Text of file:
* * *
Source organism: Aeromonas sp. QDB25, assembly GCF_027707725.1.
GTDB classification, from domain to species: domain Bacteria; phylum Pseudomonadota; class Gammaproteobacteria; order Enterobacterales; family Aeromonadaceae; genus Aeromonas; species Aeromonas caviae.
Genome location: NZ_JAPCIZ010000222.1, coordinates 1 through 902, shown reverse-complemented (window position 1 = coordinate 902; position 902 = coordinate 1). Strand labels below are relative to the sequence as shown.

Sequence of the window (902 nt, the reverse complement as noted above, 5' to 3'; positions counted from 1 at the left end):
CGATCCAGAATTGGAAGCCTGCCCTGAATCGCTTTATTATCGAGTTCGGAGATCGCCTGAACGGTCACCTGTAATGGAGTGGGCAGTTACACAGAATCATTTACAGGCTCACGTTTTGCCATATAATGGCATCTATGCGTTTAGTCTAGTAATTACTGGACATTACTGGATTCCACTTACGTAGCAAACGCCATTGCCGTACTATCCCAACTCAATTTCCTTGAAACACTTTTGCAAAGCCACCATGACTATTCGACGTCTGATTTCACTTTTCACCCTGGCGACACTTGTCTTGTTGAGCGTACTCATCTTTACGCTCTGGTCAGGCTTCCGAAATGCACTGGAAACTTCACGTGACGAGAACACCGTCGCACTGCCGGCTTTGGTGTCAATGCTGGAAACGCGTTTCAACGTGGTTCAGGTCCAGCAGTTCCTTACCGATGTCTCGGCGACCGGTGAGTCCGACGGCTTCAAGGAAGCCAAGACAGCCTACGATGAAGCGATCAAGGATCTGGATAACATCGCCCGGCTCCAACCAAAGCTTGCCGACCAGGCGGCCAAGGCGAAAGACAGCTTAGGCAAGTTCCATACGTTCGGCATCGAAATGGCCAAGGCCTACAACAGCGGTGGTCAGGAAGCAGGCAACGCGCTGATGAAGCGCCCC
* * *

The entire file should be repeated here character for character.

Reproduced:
Source organism: Aeromonas sp. QDB25, assembly GCF_027707725.1.
GTDB classification, from domain to species: domain Bacteria; phylum Pseudomonadota; class Gammaproteobacteria; order Enterobacterales; family Aeromonadaceae; genus Aeromonas; species Aeromonas caviae.
Genome location: NZ_JAPCIZ010000222.1, coordinates 1 through 902, shown reverse-complemented (window position 1 = coordinate 902; position 902 = coordinate 1). Strand labels below are relative to the sequence as shown.

Sequence of the window (902 nt, the reverse complement as noted above, 5' to 3'; positions counted from 1 at the left end):
CGATCCAGAATTGGAAGCCTGCCCTGAATCGCTTTATTATCGAGTTCGGAGATCGCCTGAACGGTCACCTGTAATGGAGTGGGCAGTTACACAGAATCATTTACAGGCTCACGTTTTGCCATATAATGGCATCTATGCGTTTAGTCTAGTAATTACTGGACATTACTGGATTCCACTTACGTAGCAAACGCCATTGCCGTACTATCCCAACTCAATTTCCTTGAAACACTTTTGCAAAGCCACCATGACTATTCGACGTCTGATTTCACTTTTCACCCTGGCGACACTTGTCTTGTTGAGCGTACTCATCTTTACGCTCTGGTCAGGCTTCCGAAATGCACTGGAAACTTCACGTGACGAGAACACCGTCGCACTGCCGGCTTTGGTGTCAATGCTGGAAACGCGTTTCAACGTGGTTCAGGTCCAGCAGTTCCTTACCGATGTCTCGGCGACCGGTGAGTCCGACGGCTTCAAGGAAGCCAAGACAGCCTACGATGAAGCGATCAAGGATCTGGATAACATCGCCCGGCTCCAACCAAAGCTTGCCGACCAGGCGGCCAAGGCGAAAGACAGCTTAGGCAAGTTCCATACGTTCGGCATCGAAATGGCCAAGGCCTACAACAGCGGTGGTCAGGAAGCAGGCAACGCGCTGATGAAGCGCCCC